Insider terms make it easier to communicate

Recently when working with a client, I realized I was bringing up terms she was not familiar with. Designing for more than 25 years, I unfortunately use some terms without thinking. So whether you’re working with an interior designer or shopping on your own, it wouldn’t hurt to know a couple of designer terms.

As in any industry there are certain words that are part of its terminology and jargon. To get in-the-know, here are some typically, “Designer EZ” terms.

118-inch goods: You can find fabric and wallpaper in 118-inch goods. From selvage edge to selvage edge the fabric or wallpaper measures 118 inches. Most 118-inch fabrics are sheers, so you can have a seamless window of sheers; 118-inch wallpaper is typically commercial, which allows wall-to-wall wallpaper without any seams.

Book match: When two adjacent sheets of veneer are glued side by side for a symmetrical pattern. This is something you also must consider when using any slabs of granite, marble or travertine when you will be butting any pieces together. The name comes from the final appearance, which resembles the pages of an open book.

COM or customer’s own material: When you use your own fabric, typically for upholstery, instead of using the fabrics available from the furniture manufacturer. Many times the upholstery piece will be priced the same or even more, since they are taking responsibility for using your fabric.

Diptych: Artwork on two panels that are hung together, where the image continues from one to the other. Essentially one piece of artwork cut in half.

Double rubs: Refers to the durability of a type of fabric. The double-rub testing method uses a special machine that passes a testing pad back and forth over the fabric until it is worn out. Each back and forth pass is known as a double rub. The higher the number, the better the durability.

Dye lot: The lot number that the bolt of fabric came from. Fabrics are dyed in varying quantities of yardage, so consistency of color will vary. Always ask for a memo sample of current stock and a cutting for approval if you are ordering a large amount of fabric that is not coming off the same bolt

Hand: How a material feels in your hand: soft, smooth, rough or stiff.

Lead time: How long something will take to ship after it is ordered. Notice it is when the item will be shipped not when it will arrive. You still have to figure in shipping and delivery time for how long it will take to arrive. And if it is coming from overseas, include its time in customs. I’ve had fabrics sit at the dock for two to four weeks waiting to clear customs.

Left and right arm facing sectionals: Unless you are ordering a sectional that is the same dimension from arm to arm on both sides, you need to be very aware of this. When ordering custom sectionals, the industry standard is to tell the manufacturer what section you want as you are facing the sectional. So if you are standing looking at the sectional and want the chaise on the right side, you order a right arm facing chaise.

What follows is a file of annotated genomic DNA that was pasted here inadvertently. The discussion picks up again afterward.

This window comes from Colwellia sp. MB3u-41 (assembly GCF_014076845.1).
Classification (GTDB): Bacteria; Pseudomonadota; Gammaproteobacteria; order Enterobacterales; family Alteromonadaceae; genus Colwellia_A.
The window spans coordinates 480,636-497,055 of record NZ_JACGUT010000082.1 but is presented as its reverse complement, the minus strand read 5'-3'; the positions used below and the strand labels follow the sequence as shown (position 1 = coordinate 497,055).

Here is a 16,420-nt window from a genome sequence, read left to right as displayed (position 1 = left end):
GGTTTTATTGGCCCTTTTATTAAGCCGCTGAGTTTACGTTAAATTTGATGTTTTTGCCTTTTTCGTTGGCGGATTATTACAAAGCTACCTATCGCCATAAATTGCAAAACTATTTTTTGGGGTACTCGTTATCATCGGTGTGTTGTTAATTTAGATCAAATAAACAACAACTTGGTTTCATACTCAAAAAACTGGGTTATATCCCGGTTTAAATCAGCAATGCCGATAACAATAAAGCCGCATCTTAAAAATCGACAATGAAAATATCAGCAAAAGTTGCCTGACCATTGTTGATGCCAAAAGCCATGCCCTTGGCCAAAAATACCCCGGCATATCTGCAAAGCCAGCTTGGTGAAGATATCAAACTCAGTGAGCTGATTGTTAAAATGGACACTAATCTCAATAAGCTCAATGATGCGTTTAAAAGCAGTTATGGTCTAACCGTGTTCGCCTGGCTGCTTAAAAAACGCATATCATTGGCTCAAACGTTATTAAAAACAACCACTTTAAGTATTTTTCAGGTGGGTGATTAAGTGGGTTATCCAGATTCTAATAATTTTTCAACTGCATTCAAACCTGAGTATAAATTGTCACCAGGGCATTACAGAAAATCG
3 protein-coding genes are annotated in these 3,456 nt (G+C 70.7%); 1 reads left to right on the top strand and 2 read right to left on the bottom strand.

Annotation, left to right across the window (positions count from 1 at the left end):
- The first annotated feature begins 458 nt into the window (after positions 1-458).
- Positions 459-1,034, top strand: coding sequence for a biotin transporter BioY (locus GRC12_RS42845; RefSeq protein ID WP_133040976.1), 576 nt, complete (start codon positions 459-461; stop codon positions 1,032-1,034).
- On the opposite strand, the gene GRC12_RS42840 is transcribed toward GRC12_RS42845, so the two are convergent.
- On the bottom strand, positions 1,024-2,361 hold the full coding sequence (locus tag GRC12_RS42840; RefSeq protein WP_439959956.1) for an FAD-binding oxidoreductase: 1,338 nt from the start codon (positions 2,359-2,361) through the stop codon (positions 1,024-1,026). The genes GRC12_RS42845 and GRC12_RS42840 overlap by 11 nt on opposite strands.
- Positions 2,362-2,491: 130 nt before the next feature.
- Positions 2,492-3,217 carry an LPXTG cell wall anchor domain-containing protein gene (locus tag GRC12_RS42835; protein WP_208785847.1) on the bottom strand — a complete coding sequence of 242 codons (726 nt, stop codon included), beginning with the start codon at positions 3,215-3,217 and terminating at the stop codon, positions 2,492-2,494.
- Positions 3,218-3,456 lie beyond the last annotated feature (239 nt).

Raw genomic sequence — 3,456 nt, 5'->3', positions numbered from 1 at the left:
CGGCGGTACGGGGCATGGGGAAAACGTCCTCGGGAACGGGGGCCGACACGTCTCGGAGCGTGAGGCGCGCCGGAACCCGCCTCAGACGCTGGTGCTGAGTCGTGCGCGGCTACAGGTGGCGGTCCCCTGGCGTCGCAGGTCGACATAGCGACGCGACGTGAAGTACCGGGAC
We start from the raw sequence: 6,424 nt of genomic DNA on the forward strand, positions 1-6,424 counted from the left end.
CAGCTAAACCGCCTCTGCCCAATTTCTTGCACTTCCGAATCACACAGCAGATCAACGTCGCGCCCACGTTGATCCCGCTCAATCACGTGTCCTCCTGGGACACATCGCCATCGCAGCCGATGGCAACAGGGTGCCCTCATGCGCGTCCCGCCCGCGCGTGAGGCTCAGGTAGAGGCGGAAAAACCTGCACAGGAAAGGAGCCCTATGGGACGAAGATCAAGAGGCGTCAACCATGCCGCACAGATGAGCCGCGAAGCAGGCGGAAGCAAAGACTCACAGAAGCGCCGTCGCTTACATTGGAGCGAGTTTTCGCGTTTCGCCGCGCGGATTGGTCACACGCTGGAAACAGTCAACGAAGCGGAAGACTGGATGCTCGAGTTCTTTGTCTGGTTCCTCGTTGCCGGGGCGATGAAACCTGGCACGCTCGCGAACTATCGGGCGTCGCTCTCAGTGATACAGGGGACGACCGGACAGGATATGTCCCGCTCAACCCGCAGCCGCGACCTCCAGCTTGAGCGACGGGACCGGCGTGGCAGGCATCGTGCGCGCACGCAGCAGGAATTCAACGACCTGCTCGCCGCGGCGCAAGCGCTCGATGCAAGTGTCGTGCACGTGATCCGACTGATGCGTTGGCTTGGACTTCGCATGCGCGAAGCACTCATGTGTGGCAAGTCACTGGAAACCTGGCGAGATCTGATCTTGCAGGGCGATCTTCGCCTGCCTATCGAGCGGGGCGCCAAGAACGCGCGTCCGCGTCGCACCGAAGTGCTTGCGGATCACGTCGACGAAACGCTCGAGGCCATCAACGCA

But be careful when shopping in retail stores as many order them from the direction as you are sitting. So the same piece could be a left arm sitting chaise. This is an important and expensive lesson I didn’t learn in design school.

Light reflective value (LRV): The percentage of light that is reflected from a surface, typically seen in paint. All manufacturers have this number available. The higher the percentage, the more light is reflected. Most whites are 80 percent or more, whereas dark, deep colors are less than 10 percent, therefore absorbing light .

Listelle or listello tile: In Italian it means “thin strip.” In simple terms, it is a decorative border piece that we use as an accent in tile design. They come in a variety of widths from 1 inch to 6 inches and lengths normally measuring 6 inches or 12 inches.

Knocked down or KD: Furniture that is sold unassembled or partially assembled. Think of a hundred little pieces, small print instructions and the little hex wretch that comes in the package with the screws.

Knife edged: Edge treatment on a pillow or cushion that is simply sewn together without any embellishments. Like a seam in your clothing.

Memo sample: A sample piece of fabric, tile, carpet or other material. It normally comes with detailed product information, such as material contents, finish, cleaning code and country of origin. The samples are borrowed from a retailer or showroom.

Pattern match: Having fabric sewn together so that the pattern repeat continues. This is important to confirm when using a print for any custom items. Some manufacturers will charge extra for this since it takes precise fabric placement.

Rectified tile: Tiles that are cut from sheets after being fired. They’ll have a sharp straight edge and be more consistent in their dimensions, allowing for tighter grout joints.

Return: The piece of an L-shaped desk that is perpendicular to the main desk unit. You determine the return when sitting at your desk. So a left return is on your left side .

Scope of work: Master plan list of what you want to do to create your own Taj Mahal.

Stack back: The wall area that’s required for draperies to clear the window when they are completely opened.

To the trade: Showrooms and websites where you need a designer to have access to. Many showrooms are to-the-trade only and they represent manufacturers that often are not found in retail establishments.

Now that you are, in-the-know, always ask your designer if you’re unsure about whether you are speaking the same language.

Gail Mayhugh, owner of GMJ Interiors, is a professional interior designer and author of a book on the subject. Questions may be sent by email to: gail@gmjinteriors.com. Or, mail to: 7380 S. Eastern Ave., No. 124-272, Las Vegas, NV 89123. Her Web address is: www.GMJinteriors.com.

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